Not Having Legs Can be Seriously Hilarious

by Sophia Paliza-Carre


I spent the last minutes before the beginning of winter break in my usual chaotic frenzy to download enough free online podcasts to stave off boredom on my flight. With headphones in my ears, eyes closed, I find it easier to survive the stale airports and the rickety, small planes that for some reason airlines also choose to fly to my tourist hot-spot hometown of Indianapolis.

Scrolling through the random Moth podcasts I had downloaded, I jumped into the story of Aimee Mullins performed live on the Moth Radio Hour, without any clue as to who she was. I was just looking for a distraction, something to drown out the emergency evacuation instructions, but I found myself suppressing giggles in my seat, disguised eloquently with coughing. But I also found myself twisted up inside, twisted by the emotional pendulum-style of her storytelling, from light to dark and back to light. Comedy and Tragedy intertwined.

Aimee Mullins had both of her legs amputated below her knees as a baby, and she is now a model, an athlete, and an activist. At 17 she was the youngest person to be give top secret clearance at the Pentagon as part of her full academic scholarship from the U.S. Department of Defense, she competed against able-bodied athletes while a member of Georgetown’s women’s track team and broke three world records, and she is currently starring in Ancient Evenings, a film adaptation of Norman Mailer’s novel. By any measure, she could have just read out her resume bullet-point by bullet-point and easily impressed the live audience she spoke to that night.

But it’s how she delivered her stories, by getting laughs from pretty heavy moments, pulling comedy from tragedy, that gave her story weight, and kept me entranced. She painted scenes like one where she is dancing the twist in class and her legs pop-off. Of what was probably an extremely embarrassing situation for a child, she only commented that the teacher fainted at the site of her legs and she thought to herself, “My parents are gonna kill me; I broke my leg!”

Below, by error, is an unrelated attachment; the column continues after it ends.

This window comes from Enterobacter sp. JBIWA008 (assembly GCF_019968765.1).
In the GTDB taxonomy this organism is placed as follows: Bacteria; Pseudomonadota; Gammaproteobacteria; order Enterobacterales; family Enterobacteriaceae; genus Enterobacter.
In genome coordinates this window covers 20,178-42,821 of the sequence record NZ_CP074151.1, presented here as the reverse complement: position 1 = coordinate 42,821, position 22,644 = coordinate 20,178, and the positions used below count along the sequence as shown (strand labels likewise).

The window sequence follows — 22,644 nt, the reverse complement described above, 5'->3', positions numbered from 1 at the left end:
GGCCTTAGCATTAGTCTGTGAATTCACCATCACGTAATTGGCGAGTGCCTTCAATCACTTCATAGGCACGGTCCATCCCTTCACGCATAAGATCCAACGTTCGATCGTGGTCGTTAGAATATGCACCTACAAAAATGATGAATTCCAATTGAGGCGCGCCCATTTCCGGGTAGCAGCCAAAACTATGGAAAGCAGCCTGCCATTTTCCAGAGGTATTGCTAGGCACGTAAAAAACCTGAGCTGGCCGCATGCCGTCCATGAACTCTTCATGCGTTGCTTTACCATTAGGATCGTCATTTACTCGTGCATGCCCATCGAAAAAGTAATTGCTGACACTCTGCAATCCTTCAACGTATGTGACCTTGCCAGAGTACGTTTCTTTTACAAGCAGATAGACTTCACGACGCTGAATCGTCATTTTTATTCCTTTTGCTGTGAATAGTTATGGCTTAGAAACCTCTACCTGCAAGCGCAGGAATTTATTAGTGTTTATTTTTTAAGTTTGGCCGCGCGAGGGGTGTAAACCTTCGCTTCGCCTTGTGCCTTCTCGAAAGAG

Acclaimed storyteller David Sedaris makes a living out of this technique of Upsiding Tragedy. He pulls comedy out of all sorts of tragic situations, stories from ones focused on funerals to those discussing racism, from child abuse to marital fighting. This is a skill any storyteller can apply to their style for various purposes. While Sedaris uses satire and absurdity to surprise and entertain people, Aimee uses it to tone down the difficulties of her life without negating them. “Tile floors are public enemy number one to a girl like me,” she says lightheartedly of the feeling of imminent disaster she faces in the simple act of wearing heels to a party.

Flecked with tragedy rather than drowning in it, her story hit me square in the heart without filling it with cement. She walks the line between comedy and absurdity, always defaulting to sincerity. The piece conveyed to me that she’s not just an inspirational person, she’s an inspirational storyteller. Her piece shows us that with careful intention, by precisely sequencing the light and the dark, a little morbidity can be hilarious.

She works through her story to bring you a hopeful and compelling version. This may seem like she distorts her past, but when she manages to examine the dark moments in her life and finds space for a couple beats of laughter, she inspires you to find hope in the midst of the obstacles you face in life. She makes you feel light even in the face of human pain and struggle, and that’s something all storytellers can strive to do.

A Work in Progress
by Aimee Mullins at The Moth in 2012
~10 minutes


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